As freelancers and small business owners, coming up with business ideas isn’t the problem. Rather it’s corralling those ideas into something resembling order & then moving forward with the good ones that presents the real challenge.
But what is a ‘good’ idea when it comes to your unique business and how do you find out whether the people you want to serve will actually put their card details in and hit ‘Buy’?
Why ‘research, research, research’ is only half the story
Aside from being the procrastinating freelancer’s best friend/arch nemesis, research is touted as the key to validating your business idea. And while there’s a lot of truth to that, research needs to be paired with specific, goal-oriented action if it’s going to be of any real use.
Whether it’s driven by excitement or the desire to be right, research often simply results in us seeing exactly what we want to see in the data we collect.
And as Paul Graham wrote in ‘How To Get Startup Ideas’:
“So many founders build things no one wants because they begin by trying to think of [business] ideas, which often yields bad ideas that sound plausible enough to fool you into working on them”
We then run our ideas past others and, as Graham puts it,
“[People] don’t say “I would never use this.” They say “Yeah, maybe I could see myself using something like that.”
Minimise the risk by going ‘Lean’
While there are no certainties in the life of a freelancer or small business owner (bar uncertainty… and, um, taxes), a ‘lean’ approach to validating your business idea is the best way to gauge demand before going all-in.
Finding validation with the ’MVP’ approach
In ‘The Lean Startup’, Eric Ries describes the Minimum Viable Product or ‘MVP’ as:
“A product which has just enough features to gather validated learning about the product and its continued development.”
Applying this MVP approach to validating your business idea would therefore involve:
- Selecting a target audience
- Determining a pressing problem that audience is facing
- Coming up with an idea for a product/service which (potentially) solves that problem
- Following the steps below to gauge demand
A step-by-step plan to gauge demand for your business idea
“Try to please everybody and you’ll end up pleasing no-one”
STEP 1: Do the people I serve want & need what I’m offering?
Answering this (vital) question with a lean approach is a 3-stage process in which you:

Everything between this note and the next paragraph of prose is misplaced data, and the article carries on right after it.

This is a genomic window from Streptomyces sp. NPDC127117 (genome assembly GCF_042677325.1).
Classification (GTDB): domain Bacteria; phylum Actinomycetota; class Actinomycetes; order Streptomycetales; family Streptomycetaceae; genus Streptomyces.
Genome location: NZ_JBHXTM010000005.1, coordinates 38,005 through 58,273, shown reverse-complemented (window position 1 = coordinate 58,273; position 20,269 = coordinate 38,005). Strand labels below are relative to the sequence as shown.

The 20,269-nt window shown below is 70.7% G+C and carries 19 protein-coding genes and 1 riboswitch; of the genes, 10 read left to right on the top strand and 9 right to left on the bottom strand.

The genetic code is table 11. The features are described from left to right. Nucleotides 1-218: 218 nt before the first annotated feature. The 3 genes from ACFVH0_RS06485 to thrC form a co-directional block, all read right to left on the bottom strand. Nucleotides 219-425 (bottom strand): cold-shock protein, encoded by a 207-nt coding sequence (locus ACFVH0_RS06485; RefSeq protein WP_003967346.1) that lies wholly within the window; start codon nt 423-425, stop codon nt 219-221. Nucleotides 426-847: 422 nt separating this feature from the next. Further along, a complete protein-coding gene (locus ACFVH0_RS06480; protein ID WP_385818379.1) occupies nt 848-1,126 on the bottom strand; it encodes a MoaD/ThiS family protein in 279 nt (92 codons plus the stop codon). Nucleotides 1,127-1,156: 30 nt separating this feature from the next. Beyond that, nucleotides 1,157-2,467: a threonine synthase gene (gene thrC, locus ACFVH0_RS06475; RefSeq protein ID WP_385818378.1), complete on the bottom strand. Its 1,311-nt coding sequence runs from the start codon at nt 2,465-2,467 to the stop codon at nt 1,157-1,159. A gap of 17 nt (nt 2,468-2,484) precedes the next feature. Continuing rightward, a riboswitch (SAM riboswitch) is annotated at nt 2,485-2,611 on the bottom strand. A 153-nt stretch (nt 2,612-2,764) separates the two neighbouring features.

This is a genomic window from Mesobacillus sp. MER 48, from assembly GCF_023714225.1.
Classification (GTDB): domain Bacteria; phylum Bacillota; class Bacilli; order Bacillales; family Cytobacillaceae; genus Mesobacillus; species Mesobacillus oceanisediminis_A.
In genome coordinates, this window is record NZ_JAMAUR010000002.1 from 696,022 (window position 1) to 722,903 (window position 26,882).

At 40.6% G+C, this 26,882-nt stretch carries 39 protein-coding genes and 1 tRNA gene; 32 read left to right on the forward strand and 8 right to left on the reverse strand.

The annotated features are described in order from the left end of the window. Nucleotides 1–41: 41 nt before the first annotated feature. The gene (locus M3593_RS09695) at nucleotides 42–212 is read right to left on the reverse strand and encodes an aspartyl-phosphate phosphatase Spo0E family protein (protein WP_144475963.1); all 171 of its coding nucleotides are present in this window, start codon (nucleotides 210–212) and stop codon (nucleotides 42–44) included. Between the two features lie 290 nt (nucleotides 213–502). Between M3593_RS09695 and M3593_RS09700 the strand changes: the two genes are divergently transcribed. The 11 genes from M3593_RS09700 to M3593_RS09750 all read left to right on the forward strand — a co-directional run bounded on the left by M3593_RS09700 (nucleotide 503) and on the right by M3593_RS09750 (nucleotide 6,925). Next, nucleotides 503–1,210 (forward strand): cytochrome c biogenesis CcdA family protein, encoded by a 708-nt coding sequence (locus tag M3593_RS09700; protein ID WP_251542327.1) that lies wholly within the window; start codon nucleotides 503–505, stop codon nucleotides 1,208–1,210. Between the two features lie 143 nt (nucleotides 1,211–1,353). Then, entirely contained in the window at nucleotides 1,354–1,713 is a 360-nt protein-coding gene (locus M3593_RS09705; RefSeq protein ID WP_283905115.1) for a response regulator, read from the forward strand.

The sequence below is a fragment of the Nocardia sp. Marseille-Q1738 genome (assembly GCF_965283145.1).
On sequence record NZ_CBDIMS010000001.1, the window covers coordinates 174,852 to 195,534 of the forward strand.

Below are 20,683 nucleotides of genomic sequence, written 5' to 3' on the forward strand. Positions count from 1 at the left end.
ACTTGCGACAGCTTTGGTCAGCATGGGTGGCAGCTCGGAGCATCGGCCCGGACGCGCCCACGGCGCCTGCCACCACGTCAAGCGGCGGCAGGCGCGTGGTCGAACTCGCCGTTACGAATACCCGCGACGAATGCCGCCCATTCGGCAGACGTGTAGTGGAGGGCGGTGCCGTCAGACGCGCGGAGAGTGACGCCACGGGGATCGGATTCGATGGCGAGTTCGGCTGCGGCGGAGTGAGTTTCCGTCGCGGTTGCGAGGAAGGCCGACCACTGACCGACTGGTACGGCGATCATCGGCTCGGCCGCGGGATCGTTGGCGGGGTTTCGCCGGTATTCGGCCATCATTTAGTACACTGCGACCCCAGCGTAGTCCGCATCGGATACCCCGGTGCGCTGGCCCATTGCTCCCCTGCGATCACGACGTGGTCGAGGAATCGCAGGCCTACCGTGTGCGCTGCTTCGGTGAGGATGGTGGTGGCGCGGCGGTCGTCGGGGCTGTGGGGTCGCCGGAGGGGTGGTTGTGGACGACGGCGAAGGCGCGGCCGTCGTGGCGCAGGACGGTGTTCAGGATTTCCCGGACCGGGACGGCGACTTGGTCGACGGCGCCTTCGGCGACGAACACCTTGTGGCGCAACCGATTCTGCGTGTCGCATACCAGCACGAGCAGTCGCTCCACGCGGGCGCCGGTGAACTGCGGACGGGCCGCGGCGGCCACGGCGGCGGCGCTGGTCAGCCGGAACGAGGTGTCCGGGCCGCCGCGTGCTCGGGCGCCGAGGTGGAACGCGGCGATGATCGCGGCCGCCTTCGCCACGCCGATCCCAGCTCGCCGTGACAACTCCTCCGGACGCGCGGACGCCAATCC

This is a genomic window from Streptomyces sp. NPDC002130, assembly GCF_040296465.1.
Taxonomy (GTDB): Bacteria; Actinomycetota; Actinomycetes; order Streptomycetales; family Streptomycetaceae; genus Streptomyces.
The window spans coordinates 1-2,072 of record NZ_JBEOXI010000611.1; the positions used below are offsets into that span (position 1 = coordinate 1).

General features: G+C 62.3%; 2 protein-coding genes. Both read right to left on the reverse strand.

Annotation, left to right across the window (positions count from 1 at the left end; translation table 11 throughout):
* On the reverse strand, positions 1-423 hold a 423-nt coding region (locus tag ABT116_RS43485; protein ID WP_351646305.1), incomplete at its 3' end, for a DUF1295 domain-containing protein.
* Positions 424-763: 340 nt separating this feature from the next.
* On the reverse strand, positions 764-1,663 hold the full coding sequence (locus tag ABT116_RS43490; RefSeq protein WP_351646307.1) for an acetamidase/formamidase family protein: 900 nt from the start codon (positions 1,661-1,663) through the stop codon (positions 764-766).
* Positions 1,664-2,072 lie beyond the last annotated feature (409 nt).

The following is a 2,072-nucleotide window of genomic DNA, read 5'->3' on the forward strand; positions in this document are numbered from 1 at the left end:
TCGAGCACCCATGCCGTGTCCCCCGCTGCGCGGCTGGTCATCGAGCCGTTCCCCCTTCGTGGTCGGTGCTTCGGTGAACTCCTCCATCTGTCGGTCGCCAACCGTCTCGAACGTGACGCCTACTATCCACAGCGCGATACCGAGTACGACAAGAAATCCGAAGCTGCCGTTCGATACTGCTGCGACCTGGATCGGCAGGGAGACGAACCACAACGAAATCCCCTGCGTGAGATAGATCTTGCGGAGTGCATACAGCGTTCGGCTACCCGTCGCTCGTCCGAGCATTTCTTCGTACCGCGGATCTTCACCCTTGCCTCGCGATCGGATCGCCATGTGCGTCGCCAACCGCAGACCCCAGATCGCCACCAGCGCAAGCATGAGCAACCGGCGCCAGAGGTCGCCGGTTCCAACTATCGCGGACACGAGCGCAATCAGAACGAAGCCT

Do people want what you’ve got? Start by putting the question to them. Keep in mind though that the answers you receive are only an initial indicator of interest.
If you offer services, ask your existing & past clients which of your services they consider indispensable. Already have an email list? Send out a survey asking which of your services are most valuable.
For all of its incredible potential to distract, the internet is indispensable when it comes to validating your business idea.
Through the online version of people-watching, you can determine what your target audience is discussing, struggling with, asking questions about & seeking solutions to.
- Facebook & LinkedIn groups
- Google+ communities
- Forums & Reddit boards
Taking this phase offline by attending relevant events, reading industry magazines & even doing a spot of subtle eavesdropping is also essential.
Downplaying research was cheeky – but it was simply to illustrate that validating your business idea is multifaceted – but make no mistake, thorough research is still the foundational aspect.
While there are countless paid research tools on the market, Google & Facebook’s own tools are both extremely effective and, in the spirit of the lean approach, free.
The tools you’ll be using are:
- Google Trends
- Google Keyword Tool
- Google Search
- Facebook Ad Tool
STEP 2: What tools can I use to validate my research?
Google Trends allows you to search for & compare multiple terms. We searched for:
- Direct response copywriting
- Freelance copywriting
- Web copywriting
We found an overall downward trend for both ‘direct response copywriting’ and ‘web copywriting’ while ‘freelance copywriting’ was resurgent. We’re moving forward with ‘freelance copywriting’
GOOGLE KEYWORD TOOL
Entering the winning term into Google’s Keyword Tool will show:
- The number of people searching for the term
- The level of (advertising) competition for that term
- Related terms that could spark an additional (or replacement) business idea
Using Google’s core search functionality gives you a high-level picture of the competition & whether there are established brands/service providers, which can:
- Indicate the existing demand for a product/service
- Give you insight into the likelihood of you carving a spot in the market for your business
FACEBOOK AD TOOL
Your research so far will have given you:
- A clear picture of who you want to serve
- A good idea of the product/service you want to offer
Using Facebook’s Ad Tool will enable you to combine those 2 pieces of info to get more granular and determine whether there is sufficient demand to justify dedicating your time to your business idea.
Say for example you determined that you’d like to offer freelance copywriting services to women between 18-33 who:
- Are based in the UK
- Are a CEO/Founder/Owner
- Are interested in health, wellness & nutrition
- Run a small, independent business
You would be able to determine that there is a large enough pool of possible clients to justify your business idea.
While validating your business idea doesn’t offer you any guarantees about whether or not the business will work, it’s a relatively small upfront time investment that can save you a lot of time, effort, course correction and rocking back and forth in despair on the bathroom at midnight!